Sunday, 9 October 2011

The Cultural (Dis)abilities of the Neanderthals (with apologies to Brian Hayden)

Let's see......

Bar-Yosef and Bordes and Higham, et al. have chipped away at the idea of a Châtelperronian 'industry' at the Middle to Upper Palaeolithic transition.

No evident ability to emulate modern human technology?
Sandgathe, et al.'s ground-breaking paper from Roc de Marsal pretty much buried the notion of Neanderthal mortuary ritual.
No evidence of the abstract thinking needed to conceive of an afterlife?
Dibble showed us that the 50+ Bordesian Mousterian 'types' are reduced to a variation on a single theme. This means that the Mousterian amounts to the addition of retouch to a core and flake industry that's as old as the Oldowan!
No evidence of anything but the need for a sharp edge?
Rolland and Dibble demonstrated to any who'd listen that the Bordesian assemblage classifications are in fact artifacts of the Bordesian artifact classification system (see above).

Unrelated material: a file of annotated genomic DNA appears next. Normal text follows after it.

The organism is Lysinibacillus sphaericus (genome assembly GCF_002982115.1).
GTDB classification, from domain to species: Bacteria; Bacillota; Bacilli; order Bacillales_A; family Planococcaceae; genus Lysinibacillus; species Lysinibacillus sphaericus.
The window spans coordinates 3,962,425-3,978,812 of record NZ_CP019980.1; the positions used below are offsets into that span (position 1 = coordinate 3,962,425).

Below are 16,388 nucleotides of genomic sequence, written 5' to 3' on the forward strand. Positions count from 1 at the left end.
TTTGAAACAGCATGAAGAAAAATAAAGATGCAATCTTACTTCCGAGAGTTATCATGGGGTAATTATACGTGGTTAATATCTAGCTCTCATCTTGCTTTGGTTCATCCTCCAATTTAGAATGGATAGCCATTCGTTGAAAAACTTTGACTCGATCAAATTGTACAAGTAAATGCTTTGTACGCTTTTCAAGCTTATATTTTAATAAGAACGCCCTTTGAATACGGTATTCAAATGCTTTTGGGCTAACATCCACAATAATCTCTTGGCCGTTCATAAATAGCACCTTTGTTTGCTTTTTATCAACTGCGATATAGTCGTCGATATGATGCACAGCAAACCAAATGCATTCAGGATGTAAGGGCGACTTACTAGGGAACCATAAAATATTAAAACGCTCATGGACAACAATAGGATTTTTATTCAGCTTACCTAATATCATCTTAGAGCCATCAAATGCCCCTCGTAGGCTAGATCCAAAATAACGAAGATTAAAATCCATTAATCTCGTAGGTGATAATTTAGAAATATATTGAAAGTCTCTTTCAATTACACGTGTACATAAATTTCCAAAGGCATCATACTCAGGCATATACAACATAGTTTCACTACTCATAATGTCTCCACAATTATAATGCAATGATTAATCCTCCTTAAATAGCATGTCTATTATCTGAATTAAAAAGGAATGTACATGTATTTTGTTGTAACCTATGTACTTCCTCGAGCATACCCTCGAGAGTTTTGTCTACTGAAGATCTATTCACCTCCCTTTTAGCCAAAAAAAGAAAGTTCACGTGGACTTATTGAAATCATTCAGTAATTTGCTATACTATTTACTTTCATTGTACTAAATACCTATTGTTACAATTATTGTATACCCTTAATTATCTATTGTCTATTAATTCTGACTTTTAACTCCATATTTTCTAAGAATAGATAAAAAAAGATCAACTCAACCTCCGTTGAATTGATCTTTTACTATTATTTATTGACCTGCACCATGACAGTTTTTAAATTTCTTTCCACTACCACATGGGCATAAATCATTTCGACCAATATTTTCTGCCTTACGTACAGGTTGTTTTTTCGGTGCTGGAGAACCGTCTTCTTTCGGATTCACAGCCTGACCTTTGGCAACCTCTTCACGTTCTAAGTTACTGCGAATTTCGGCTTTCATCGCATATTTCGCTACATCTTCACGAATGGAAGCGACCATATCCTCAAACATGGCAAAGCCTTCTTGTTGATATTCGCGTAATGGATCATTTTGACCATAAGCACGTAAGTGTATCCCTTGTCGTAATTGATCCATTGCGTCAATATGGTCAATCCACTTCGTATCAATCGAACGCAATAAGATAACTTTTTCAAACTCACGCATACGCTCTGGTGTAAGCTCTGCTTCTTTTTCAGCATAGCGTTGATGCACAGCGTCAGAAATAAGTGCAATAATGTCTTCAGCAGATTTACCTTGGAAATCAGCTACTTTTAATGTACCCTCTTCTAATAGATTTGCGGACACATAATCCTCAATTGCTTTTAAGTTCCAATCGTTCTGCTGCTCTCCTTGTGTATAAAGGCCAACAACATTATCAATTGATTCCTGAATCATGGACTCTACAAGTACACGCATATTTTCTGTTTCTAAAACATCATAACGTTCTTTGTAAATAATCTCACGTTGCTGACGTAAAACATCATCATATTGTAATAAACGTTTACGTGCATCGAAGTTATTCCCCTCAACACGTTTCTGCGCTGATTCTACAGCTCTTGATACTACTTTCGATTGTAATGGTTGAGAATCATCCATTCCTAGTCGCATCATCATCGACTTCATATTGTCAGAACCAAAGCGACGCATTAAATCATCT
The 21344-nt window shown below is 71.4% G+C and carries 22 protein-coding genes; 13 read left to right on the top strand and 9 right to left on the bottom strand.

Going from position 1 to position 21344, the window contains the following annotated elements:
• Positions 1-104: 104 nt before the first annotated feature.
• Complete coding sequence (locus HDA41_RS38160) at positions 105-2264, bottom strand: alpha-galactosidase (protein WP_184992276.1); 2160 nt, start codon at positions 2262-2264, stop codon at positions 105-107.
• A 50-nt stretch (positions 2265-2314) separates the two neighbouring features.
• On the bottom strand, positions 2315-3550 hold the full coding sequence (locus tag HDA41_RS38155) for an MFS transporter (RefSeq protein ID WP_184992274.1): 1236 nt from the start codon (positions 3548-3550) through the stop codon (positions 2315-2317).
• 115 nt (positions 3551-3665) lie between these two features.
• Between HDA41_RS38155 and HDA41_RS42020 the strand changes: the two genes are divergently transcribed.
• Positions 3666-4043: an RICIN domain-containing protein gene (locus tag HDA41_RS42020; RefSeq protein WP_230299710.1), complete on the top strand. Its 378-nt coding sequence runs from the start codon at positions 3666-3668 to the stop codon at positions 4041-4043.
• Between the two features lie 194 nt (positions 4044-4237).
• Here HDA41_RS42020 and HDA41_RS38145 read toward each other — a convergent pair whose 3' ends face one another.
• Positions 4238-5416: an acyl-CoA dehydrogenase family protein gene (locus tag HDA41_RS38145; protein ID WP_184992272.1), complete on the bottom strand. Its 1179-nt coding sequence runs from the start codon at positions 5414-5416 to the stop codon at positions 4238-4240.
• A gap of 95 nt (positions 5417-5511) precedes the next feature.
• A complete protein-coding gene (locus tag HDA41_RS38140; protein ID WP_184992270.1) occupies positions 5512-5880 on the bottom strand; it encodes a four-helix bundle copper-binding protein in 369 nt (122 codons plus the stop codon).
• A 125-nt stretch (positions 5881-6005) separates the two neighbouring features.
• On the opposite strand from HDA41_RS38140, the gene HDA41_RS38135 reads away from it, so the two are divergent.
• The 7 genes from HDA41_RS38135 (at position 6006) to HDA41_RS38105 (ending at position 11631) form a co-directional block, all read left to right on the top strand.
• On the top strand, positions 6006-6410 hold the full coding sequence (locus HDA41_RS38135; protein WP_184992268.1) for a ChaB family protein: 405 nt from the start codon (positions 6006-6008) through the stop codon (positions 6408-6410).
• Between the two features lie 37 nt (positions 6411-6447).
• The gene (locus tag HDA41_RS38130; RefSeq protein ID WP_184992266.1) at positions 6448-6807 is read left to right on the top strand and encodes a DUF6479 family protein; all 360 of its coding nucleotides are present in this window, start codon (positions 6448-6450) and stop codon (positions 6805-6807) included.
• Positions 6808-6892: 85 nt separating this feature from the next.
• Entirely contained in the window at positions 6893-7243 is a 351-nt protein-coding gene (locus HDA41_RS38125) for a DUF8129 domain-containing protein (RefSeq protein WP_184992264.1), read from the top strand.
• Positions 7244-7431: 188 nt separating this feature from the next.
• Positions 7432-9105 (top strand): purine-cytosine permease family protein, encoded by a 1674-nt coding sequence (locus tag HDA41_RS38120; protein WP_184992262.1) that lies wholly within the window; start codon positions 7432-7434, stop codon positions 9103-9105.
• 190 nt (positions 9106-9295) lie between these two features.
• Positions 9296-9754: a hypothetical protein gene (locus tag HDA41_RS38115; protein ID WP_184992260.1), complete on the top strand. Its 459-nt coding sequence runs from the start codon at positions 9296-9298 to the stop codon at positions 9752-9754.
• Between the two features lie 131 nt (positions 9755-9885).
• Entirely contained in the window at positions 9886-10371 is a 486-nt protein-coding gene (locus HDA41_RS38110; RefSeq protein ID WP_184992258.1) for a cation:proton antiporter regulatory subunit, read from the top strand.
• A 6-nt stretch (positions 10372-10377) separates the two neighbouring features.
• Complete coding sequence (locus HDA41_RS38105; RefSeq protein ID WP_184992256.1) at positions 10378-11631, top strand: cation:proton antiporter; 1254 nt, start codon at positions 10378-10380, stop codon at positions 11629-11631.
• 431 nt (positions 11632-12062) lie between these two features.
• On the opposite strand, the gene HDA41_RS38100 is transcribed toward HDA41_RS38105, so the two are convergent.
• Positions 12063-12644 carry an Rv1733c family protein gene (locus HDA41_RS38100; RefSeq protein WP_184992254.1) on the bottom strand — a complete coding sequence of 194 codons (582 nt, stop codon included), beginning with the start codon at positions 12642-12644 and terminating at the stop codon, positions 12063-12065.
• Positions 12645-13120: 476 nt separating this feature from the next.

No evidence, therefore, of various 'cultures' within the Neanderthal inhabitants of Europe?
The Denticulate Mousterian totally bit it once McBrearty et al. were through with it.
See above.
Koby thoroughly demolished the idea of a Neanderthal 'cave bear cult' in the 1940s, notwithstanding Jean Auel's efforts to resurrect it.
No evidence of attaching symbolic importance to dead ursids?.
Any spatial patterning in a Neanderthal site may be due to nothing more than the habitual behaviours of that species, similar to those of hyenas and wolves, and not necessarily indicative of semiotic abilities.
Back to the drawing board for the majority of palaeoanthropologists?
I can stop trying to beat this horse deader?

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